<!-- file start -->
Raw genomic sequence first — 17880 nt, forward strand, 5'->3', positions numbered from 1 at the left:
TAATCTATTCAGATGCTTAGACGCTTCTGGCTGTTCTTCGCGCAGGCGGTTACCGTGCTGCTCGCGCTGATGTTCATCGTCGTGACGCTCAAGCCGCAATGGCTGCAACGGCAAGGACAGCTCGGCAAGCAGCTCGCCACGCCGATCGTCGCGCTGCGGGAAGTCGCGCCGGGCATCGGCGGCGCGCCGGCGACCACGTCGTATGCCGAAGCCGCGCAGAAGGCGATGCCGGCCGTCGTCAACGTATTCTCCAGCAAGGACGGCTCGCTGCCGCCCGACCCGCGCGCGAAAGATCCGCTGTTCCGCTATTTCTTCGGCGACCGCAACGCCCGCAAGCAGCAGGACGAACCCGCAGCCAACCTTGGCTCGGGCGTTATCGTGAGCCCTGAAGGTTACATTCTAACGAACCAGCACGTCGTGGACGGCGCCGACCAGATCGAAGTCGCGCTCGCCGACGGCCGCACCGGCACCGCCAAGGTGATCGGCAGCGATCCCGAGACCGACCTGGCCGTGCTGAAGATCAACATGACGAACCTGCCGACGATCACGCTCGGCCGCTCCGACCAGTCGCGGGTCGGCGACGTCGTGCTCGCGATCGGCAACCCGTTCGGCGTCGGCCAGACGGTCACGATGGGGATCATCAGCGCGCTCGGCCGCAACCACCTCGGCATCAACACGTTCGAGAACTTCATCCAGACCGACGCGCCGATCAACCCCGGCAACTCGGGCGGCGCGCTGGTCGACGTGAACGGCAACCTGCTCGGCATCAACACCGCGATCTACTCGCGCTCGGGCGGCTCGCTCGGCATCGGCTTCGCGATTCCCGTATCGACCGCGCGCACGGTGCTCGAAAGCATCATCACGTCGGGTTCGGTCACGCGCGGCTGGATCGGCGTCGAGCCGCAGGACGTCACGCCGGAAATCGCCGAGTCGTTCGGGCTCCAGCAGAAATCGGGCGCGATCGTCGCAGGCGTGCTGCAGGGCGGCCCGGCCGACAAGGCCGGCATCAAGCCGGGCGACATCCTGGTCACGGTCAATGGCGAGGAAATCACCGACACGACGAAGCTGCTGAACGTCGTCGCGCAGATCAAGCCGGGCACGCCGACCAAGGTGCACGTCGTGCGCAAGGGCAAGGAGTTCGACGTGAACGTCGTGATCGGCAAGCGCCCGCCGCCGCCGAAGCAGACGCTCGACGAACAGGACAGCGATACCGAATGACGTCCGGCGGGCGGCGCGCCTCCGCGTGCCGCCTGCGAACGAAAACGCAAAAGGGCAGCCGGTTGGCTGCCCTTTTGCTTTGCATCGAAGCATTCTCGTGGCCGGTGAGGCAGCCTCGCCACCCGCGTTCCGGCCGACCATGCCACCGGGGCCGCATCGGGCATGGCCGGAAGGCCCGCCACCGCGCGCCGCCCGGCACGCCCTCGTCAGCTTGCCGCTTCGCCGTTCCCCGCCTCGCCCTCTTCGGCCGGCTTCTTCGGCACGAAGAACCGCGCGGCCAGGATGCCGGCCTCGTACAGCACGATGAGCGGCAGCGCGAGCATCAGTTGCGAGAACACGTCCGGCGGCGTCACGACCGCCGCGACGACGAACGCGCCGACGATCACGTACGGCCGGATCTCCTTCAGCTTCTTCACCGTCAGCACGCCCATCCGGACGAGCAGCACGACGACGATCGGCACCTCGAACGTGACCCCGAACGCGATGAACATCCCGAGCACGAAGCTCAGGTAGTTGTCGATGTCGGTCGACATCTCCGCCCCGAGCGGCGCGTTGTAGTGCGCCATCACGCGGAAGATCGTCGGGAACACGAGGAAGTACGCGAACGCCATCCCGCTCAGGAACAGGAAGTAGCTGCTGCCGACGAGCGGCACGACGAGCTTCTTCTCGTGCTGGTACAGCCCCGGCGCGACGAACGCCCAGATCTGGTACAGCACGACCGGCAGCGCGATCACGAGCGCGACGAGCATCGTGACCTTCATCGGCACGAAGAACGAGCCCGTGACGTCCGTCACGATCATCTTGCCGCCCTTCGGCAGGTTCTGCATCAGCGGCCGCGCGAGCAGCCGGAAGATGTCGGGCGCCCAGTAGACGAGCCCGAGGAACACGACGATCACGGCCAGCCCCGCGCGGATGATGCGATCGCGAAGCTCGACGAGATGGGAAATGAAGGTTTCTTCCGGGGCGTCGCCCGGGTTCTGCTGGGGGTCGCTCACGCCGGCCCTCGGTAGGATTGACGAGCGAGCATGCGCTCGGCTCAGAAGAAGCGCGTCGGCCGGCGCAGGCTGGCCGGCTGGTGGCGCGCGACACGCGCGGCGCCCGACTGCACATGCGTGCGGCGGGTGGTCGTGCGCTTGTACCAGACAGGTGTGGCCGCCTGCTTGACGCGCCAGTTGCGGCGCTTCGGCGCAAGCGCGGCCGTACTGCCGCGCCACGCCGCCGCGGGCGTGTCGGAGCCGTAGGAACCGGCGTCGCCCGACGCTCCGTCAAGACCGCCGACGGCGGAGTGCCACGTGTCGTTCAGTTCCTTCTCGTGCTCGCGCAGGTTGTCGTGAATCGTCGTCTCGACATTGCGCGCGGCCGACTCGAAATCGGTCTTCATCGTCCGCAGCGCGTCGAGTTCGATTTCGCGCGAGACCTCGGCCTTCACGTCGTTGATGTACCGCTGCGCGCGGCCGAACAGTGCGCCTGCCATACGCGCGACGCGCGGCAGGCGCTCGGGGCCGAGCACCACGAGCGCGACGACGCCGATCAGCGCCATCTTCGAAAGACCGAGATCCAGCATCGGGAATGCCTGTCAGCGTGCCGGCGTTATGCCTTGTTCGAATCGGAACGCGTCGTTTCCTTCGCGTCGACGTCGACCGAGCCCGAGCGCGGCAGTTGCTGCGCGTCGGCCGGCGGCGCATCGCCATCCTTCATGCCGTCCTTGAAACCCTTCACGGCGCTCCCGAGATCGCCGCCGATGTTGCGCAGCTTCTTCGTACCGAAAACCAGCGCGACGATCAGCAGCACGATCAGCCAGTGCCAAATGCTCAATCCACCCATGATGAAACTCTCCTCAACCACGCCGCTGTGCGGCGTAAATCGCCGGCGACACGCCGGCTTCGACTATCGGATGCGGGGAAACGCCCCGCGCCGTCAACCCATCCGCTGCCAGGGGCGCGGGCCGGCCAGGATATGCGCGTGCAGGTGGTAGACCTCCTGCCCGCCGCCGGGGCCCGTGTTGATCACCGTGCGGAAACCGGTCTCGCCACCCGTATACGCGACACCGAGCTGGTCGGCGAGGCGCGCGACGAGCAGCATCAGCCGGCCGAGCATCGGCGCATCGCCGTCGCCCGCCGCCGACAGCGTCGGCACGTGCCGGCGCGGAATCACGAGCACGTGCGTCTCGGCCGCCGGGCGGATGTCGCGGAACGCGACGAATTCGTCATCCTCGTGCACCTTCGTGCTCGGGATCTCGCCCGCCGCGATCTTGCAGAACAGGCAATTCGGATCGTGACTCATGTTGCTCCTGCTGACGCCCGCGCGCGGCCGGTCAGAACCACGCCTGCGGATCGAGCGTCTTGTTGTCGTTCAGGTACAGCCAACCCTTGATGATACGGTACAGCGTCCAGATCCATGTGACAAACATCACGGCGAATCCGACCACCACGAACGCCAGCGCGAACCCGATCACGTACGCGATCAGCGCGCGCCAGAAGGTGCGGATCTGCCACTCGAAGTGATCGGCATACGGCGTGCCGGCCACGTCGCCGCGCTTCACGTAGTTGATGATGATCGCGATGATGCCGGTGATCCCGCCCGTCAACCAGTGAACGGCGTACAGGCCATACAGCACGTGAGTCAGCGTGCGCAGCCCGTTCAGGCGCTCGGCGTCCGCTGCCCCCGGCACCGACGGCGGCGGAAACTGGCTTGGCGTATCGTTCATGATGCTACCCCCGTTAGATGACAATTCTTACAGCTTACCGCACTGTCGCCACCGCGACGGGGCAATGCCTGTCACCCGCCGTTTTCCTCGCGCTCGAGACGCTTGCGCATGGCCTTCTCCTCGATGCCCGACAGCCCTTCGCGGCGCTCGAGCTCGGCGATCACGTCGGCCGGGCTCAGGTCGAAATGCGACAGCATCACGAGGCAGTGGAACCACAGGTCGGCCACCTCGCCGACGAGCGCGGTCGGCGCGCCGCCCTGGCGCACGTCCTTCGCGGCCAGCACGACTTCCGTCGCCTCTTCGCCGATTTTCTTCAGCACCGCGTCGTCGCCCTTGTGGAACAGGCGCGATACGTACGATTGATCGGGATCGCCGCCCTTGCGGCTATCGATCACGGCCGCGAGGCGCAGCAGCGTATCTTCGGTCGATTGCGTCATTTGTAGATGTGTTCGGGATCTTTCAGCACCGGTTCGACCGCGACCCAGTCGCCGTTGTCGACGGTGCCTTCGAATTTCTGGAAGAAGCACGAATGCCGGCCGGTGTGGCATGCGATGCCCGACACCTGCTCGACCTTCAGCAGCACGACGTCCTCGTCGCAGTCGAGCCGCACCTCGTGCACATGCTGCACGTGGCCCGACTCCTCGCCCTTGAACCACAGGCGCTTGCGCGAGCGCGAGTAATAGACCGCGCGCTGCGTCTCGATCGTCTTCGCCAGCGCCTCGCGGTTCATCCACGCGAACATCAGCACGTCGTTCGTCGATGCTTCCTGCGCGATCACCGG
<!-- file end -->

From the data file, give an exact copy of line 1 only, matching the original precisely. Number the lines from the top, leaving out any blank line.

Raw genomic sequence first — 17880 nt, forward strand, 5'->3', positions numbered from 1 at the left: